posted on October 24, 2018 09:46
By Dr. Hans Maurer, New Zealand IFPS Director and chair of the Chain Information Management Committee
In my earlier comment piece entitled "Blockchain: myth or salvation?", I touched upon the need for a conceptual overhaul in the way our industry works to give Blockchain technology a chance to succeed. Three suggestions for such an overhaul are the need to accept GS1 standards as an integral part of product and grower identification; to settle upon an appropriate and consistent procurement strategy and then stick to it; and, to adopt the 7th Principle of Supply Chain Management (Anderson et al, 1997).
Blockchain will not replace proprietary data management systems but is a pipeline which will carry proprietary data that is being shared amongst supply chain partners who have agreed to utilize Blockchain technology. Blockchains will be built on the back of existing standards to ensure the data blocks the chain is comprised of can be read by all participating parties in the chain. The standards that are already in global use in the wider FMCG supply chain are the GS1 standards. The produce industry's uptake of GS1 standards has been 'variable' but it needs to be accelerated if we don't want to be left behind. No one will invent a different set of global standards and Blockchain is not a tool for cobbling together a selection of sets of inhouse data based on bespoke standards or no standards at all.
A retailer who has created a plan on how his produce will be sourced, has identified his supply channels within this plan as well as his preferred growers, packers, shippers and agents and sticks to his plans, stands a good chance of being able to build meaningful and robust transparency capable blockchains for his produce data. A retailer who has determined that purchasing all produce via a central or terminal market system is the way to go, might as well get on with things and stop wasting his or her time trying to understand Blockchains and their relevance for the produce industry. The structured approach of Blockchain technology and the ‘organized chaos’ modality of wholesale markets are diametrically opposed and retailers in this category will have to meet their traceability requirements with the help of other tools - and that is not necessarily impossible in the short to medium term. The retailer who wants a bob each way, buys directly as well as via the market system and changes the ratios each week based on the price on the day, is creating uncertainty which invites accelerated market volatility. Not only will he own produce of identical appearance that has arrived in store with different data granularity attached, but at times he will not be able to identify the pathway the produce has taken, particularly once the product is on display on the retail shelf.
7th Principle of Supply Chain Management
Anderson et al (1997) authored an article on the principles of supply chain management, which is now considered a classic. Their 7th and final principle revolves around the need to measure performance across the entire supply chain, essentially suggesting that the value of the whole chain could be greater than the sum of its parts. This is a concept many businesses struggle with and produce businesses are no exception. Measuring performance means sharing information and data. Traditional management education focuses on the smart use of data to establish and defend an individual business' position of competitive advantage. Early thinkers on this topic, such as Peters (In Search of Excellence, 1989) and Brandenburger & Nalebuff (Coopetition, 1996), have for some time now argued that close co-operation between competitors can achieve leveraged outcomes and improved financial results - but that businesses cannot unlock potential benefits of this nature unless they can collectively jump across their respective cultural shadows to get beyond the traditional supply relationship constraints, enhanced at times by demands from a dominant link, typically a corporate retailer.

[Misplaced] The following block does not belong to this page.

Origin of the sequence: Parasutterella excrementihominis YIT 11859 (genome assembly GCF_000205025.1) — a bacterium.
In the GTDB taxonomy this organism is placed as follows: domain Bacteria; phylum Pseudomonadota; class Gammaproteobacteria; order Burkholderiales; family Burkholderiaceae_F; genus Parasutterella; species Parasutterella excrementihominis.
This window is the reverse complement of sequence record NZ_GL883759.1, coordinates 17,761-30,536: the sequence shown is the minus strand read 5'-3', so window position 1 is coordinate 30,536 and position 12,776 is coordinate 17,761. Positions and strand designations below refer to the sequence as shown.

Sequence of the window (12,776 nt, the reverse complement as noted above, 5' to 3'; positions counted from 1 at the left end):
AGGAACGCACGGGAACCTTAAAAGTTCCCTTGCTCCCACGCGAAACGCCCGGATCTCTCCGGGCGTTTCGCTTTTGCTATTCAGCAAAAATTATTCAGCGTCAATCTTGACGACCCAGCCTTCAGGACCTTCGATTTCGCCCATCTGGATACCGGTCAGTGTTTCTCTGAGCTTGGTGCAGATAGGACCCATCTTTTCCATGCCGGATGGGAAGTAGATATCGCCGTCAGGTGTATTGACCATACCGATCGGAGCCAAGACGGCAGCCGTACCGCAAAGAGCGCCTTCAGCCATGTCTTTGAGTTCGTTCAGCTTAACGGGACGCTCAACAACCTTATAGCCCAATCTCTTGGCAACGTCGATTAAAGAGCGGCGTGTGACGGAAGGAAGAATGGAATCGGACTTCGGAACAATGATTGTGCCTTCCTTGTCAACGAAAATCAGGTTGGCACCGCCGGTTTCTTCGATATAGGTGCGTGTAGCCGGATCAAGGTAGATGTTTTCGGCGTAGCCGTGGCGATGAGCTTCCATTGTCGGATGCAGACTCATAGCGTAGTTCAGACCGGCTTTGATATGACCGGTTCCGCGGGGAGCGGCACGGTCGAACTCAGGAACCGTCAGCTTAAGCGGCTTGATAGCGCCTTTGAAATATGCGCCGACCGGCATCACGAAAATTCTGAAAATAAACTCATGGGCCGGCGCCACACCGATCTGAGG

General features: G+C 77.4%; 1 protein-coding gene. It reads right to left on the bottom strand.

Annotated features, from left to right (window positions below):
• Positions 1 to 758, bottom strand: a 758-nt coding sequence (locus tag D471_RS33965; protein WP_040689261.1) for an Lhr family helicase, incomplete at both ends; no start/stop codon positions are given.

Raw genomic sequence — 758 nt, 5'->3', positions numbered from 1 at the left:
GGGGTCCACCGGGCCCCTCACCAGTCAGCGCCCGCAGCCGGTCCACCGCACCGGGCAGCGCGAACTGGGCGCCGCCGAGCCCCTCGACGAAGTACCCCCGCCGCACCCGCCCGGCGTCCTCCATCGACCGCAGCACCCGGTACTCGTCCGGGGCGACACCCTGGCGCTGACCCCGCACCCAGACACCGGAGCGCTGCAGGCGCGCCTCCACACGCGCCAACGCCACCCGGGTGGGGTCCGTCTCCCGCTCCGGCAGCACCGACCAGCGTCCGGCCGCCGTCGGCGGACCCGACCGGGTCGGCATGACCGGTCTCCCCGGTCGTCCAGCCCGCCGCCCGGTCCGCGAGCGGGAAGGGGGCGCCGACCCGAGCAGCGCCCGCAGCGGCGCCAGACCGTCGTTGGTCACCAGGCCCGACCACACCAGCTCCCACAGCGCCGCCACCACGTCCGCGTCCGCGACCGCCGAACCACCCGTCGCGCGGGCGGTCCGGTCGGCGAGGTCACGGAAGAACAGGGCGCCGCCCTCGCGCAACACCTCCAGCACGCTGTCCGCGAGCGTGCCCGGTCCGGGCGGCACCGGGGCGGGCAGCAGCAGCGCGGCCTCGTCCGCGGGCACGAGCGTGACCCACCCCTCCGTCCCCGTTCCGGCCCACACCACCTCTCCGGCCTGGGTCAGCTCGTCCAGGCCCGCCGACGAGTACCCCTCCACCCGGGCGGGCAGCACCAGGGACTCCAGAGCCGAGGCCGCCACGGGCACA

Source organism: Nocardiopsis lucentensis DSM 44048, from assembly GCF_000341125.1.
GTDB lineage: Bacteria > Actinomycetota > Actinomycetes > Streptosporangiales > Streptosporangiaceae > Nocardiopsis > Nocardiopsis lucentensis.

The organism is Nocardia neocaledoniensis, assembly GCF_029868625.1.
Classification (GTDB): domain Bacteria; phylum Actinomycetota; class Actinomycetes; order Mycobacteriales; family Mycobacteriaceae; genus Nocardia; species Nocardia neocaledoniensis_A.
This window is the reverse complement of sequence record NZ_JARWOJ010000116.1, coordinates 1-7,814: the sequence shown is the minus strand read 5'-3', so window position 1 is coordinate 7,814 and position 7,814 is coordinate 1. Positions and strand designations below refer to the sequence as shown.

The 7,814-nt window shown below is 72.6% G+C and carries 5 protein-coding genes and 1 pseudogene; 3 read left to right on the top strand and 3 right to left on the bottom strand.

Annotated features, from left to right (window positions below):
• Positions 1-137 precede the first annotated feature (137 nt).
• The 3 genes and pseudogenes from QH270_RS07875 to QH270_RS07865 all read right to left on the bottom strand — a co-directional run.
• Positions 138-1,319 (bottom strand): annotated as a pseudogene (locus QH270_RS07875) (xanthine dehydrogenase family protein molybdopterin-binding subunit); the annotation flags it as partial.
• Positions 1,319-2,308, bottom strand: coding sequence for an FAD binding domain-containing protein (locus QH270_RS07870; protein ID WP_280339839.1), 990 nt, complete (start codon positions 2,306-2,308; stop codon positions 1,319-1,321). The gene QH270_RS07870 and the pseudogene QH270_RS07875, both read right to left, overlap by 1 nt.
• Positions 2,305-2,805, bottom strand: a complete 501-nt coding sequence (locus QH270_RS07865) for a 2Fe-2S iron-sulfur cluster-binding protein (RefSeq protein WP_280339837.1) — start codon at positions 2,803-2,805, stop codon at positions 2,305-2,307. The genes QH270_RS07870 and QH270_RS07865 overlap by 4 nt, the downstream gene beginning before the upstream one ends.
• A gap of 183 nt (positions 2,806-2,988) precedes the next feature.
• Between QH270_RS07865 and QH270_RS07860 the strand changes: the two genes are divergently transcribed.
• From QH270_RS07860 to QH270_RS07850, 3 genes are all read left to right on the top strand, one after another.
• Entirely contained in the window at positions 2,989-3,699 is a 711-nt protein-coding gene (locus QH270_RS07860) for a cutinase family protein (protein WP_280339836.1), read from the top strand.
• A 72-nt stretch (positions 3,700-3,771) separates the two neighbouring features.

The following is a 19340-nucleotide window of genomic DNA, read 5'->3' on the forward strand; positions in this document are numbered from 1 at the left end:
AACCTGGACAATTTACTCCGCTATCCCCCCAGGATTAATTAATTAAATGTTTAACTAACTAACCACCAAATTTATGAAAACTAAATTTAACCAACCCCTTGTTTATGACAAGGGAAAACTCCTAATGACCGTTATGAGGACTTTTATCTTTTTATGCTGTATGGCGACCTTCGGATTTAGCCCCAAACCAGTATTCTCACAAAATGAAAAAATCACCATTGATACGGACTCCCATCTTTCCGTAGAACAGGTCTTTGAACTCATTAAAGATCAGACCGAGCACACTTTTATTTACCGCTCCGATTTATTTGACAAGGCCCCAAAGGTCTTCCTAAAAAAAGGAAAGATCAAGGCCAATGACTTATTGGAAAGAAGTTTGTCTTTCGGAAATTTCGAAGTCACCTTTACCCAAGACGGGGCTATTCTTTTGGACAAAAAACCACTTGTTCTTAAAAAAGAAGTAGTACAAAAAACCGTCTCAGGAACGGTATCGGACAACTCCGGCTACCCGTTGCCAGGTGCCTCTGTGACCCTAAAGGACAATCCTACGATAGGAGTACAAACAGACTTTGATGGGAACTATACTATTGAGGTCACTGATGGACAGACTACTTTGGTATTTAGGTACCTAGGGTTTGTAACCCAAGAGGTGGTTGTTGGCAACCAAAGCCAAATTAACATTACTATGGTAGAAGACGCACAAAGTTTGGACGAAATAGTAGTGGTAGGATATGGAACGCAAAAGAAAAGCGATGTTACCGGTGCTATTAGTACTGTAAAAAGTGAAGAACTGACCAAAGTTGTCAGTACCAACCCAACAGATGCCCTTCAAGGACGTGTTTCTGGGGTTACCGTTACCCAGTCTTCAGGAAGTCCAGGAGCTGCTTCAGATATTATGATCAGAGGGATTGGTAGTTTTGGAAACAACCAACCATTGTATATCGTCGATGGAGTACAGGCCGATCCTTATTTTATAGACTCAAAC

Blockchain's arrival on the scene is a substantial disruptor of risk-averse conventional management beliefs that change is best achieved though incremental methods.
Turning a business or an industry on its head in terms of data transparency is typically beyond the scope of professional management teams but a job for the business leader.
In summary, blockchain technology has the potential to succeed in the fresh produce industry, just as long as the industry participants accept GS1 architecture for data management purposes, adopt a strategic procurement approach that generates confidence in the supply chain and apply a whole of chain approach when it comes to sharing the benefits that an efficiently working supply chain is capable of delivering.